French Open 2017

French Open 2017: Karen Khachanov carries #NextGen banner into Round 4 showdown with Andy Murray

Karen Khachanov, 21, secures his place in the last 16 of the French Open, where he will face top seed Andy Murray

andy murray
Andy Murray will play 21-year-old in round four in Paris Photo: Marianne Bevis

Amid an array of former French Open junior champions from more than a decade back—Stan Wawrinka, Richard Gasquet, Gael Monfils, Marin Cilic—and in a half of the draw packed with over-30s—10 out of 16 into the third round—there remained a notable clutch of exceptions.

Near the bottom of the half, British 22-year-old Kyle Edmund battled long and hard against the former top-10 Kevin Anderson, and despite his five-set loss, he came away with plenty of reason to be pleased with his first third-round run at Roland Garros.

But Edmund is just too old to be in with a chance of the ATP’s new #NextGen campaign, the Race to Milan. Only men aged 21 and under will be able to qualify for this World-Tour-Finals-modelled tournament to showcase the best of tennis’s rising stars.

And two players who are in contention—and very much in contention—were also making their third-round debut here, their third-round debuts, in fact, at any Major. The first was No3 in the Race to Milan, Hyeon Chung, the second was fellow 21-year-old Russian Karen Khachanov, ranked No6 and already a top-50 player on the main tour.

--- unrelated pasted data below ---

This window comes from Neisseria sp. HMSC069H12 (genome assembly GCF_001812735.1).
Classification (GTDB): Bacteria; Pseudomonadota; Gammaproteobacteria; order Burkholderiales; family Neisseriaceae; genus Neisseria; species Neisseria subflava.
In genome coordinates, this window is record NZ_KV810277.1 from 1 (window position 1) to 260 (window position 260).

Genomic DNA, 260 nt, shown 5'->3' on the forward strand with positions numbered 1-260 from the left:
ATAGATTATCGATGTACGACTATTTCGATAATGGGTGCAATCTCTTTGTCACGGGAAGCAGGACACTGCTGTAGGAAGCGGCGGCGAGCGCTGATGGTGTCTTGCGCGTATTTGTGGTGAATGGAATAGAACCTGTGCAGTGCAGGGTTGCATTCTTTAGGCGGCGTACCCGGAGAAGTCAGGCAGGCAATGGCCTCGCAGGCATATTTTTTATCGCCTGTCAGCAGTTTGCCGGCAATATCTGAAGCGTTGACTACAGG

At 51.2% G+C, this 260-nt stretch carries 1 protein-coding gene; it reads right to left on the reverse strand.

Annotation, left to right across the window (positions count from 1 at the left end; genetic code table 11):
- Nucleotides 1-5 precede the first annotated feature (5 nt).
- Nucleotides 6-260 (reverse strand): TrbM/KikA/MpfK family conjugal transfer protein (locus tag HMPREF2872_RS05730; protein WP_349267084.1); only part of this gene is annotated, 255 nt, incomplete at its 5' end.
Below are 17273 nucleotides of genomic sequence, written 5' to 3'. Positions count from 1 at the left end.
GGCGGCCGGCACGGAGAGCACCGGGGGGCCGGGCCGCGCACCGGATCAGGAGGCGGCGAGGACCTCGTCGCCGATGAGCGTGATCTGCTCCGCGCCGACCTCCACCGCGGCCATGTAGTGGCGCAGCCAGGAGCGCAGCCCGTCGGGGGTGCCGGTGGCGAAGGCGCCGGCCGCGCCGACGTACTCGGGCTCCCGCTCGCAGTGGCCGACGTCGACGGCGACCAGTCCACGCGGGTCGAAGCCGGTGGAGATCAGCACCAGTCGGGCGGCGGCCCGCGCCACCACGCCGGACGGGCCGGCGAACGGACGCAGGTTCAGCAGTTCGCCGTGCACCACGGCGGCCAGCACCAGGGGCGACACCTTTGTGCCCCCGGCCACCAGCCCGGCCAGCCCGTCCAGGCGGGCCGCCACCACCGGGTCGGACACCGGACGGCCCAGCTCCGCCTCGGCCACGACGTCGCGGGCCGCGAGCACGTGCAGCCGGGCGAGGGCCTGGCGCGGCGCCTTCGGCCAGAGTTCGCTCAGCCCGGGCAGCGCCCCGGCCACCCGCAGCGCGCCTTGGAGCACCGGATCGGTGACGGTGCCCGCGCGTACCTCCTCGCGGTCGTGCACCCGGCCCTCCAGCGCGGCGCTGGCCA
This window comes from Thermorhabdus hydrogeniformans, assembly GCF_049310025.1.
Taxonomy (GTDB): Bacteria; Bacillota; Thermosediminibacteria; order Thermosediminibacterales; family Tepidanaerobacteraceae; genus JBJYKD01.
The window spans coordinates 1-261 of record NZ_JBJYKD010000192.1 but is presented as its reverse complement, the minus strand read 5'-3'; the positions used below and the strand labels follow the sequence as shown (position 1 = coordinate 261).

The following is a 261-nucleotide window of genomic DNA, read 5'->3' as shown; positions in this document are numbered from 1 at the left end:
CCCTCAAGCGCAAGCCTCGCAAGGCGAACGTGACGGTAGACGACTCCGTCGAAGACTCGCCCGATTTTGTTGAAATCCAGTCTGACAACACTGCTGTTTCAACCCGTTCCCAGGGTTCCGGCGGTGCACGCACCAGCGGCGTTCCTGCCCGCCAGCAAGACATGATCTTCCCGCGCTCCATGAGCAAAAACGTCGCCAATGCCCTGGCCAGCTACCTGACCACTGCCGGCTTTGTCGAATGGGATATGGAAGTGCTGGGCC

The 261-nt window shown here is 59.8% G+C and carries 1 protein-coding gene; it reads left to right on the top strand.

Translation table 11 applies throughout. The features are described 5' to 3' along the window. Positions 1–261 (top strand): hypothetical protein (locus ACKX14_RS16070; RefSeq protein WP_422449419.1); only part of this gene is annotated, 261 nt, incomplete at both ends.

Each was making fellow players and fans sit up and take notice, especially after taking out a couple of seeds along the way.

Chung, from South Korea and the ATP’s Most Improved Player of the Year in 2015, beat No27 seed Sam Querrey, and then broke Denis Istomin seven times on his way to a straight-sets win and Round 3.

So despite claiming that he liked hard courts, and he had indeed put together a 21-4 run on the Challenger hard-court circuit in 2016, Chung was certainly making his mark on clay.

This year he reached his first semi-final in Munich, and made the quarters at the Barcelona 500 via qualifying, beating the likes of Alexander Zverev and Philipp Kohlschreiber in the process. He even pushed Rafael Nadal to a first-set tie-break in the quarters.

But to progress further at Roland Garros, Chung would have to get by No8 seed, Kei Nishikori, in a first match between the only two remaining Asian men in the draw.

It would be a quite remarkable match, with Nishikori taking, not surprisingly, a two sets lead, though they were hard-fought sets. Then Chung turned things around to grab the third set in a tie-break, and raced to a 3-0 lead in the fourth before the rains descended on Roland Garros and play was halted until the following morning.

Come Sunday, and Chung carried on where he left off, reeling off three games for the set, 6-0. But Nishikori is not a Grand Slam finalist for nothing. He thrilled a full Court 1 packed with Japanese fans with an aggressive comeback, to outpace the nimble Chung. They exchanged breaks, but Nishikori got one more, and the inexperience of Chung finally let him down: a double fault on match point.

It was an unfortunate end, but the quietly-spoken Chung was far from unhappy with his performance in Paris.

“It was great honour to play with Kei. Today was a tough match against Kei. I tried my best and maybe I’m waiting for another day.